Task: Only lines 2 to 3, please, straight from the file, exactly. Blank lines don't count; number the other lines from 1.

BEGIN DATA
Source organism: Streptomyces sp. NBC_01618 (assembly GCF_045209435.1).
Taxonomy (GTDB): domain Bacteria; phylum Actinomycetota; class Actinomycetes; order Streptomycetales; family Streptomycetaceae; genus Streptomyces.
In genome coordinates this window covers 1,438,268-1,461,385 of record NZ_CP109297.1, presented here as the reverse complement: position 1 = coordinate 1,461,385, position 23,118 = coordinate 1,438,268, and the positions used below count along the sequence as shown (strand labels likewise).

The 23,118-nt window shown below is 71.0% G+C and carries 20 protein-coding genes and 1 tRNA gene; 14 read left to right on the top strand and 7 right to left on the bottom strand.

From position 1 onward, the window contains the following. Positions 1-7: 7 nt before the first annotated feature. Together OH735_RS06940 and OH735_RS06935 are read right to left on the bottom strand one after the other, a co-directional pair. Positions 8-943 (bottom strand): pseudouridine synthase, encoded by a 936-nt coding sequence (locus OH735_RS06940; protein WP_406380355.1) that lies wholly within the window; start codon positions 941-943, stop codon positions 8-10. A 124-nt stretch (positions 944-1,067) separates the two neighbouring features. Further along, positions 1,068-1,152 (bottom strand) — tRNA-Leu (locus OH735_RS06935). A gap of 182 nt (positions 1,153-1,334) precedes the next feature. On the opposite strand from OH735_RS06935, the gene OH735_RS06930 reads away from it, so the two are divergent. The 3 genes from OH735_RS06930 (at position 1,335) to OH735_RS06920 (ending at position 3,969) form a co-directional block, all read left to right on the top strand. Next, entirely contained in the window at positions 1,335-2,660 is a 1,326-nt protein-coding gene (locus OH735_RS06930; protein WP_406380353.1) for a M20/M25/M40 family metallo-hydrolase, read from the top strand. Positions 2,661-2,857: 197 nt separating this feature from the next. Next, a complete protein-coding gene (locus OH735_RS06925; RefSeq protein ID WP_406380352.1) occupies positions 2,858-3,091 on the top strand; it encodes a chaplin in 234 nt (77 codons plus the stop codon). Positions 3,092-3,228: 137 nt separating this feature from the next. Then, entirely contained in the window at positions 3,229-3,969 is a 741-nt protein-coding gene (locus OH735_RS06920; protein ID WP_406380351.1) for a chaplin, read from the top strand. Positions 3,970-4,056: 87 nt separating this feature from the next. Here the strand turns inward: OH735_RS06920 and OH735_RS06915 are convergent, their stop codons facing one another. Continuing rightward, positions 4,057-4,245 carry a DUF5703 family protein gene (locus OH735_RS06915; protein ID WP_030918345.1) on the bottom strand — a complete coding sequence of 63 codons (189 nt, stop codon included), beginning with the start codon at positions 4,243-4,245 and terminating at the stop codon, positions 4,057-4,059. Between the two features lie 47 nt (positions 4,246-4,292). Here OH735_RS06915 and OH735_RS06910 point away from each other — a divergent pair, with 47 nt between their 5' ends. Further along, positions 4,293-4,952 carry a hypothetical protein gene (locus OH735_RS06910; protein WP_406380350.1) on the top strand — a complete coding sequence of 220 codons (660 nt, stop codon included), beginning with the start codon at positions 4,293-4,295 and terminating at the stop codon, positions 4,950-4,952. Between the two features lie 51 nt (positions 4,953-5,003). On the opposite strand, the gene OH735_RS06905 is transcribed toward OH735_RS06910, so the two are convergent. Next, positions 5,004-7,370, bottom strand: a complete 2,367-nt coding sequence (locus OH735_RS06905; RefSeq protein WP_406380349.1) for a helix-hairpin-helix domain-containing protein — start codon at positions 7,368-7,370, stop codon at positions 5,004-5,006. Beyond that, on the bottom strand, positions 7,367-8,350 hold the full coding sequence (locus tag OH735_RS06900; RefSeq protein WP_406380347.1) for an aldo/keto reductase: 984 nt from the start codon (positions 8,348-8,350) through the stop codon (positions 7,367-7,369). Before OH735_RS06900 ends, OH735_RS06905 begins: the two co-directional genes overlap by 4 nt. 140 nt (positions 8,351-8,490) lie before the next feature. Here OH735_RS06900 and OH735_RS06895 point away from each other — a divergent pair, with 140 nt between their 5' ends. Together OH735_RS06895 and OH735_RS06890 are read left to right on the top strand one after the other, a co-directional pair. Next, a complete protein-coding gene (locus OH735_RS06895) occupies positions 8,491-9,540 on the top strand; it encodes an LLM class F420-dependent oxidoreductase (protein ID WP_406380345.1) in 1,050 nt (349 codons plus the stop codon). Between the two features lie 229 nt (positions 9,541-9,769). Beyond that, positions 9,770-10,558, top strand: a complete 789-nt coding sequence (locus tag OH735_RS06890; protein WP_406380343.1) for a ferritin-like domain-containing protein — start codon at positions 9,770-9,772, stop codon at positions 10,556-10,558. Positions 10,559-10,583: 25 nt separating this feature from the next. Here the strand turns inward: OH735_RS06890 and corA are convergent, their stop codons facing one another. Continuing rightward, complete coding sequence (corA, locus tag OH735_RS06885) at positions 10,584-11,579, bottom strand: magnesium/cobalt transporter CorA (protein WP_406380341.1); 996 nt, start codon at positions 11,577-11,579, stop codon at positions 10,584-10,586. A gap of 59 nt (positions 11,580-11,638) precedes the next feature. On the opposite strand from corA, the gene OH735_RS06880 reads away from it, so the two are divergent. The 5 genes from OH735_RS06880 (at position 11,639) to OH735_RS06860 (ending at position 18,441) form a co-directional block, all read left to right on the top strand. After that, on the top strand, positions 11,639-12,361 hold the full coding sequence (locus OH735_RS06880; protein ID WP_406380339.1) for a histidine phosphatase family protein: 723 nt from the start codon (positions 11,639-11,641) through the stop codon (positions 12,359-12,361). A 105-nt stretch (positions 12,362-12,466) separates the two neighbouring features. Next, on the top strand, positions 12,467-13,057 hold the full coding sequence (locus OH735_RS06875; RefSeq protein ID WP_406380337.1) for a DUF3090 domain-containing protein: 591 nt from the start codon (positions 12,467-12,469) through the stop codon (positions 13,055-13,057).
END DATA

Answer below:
Taxonomy (GTDB): domain Bacteria; phylum Actinomycetota; class Actinomycetes; order Streptomycetales; family Streptomycetaceae; genus Streptomyces.
In genome coordinates this window covers 1,438,268-1,461,385 of record NZ_CP109297.1, presented here as the reverse complement: position 1 = coordinate 1,461,385, position 23,118 = coordinate 1,438,268, and the positions used below count along the sequence as shown (strand labels likewise).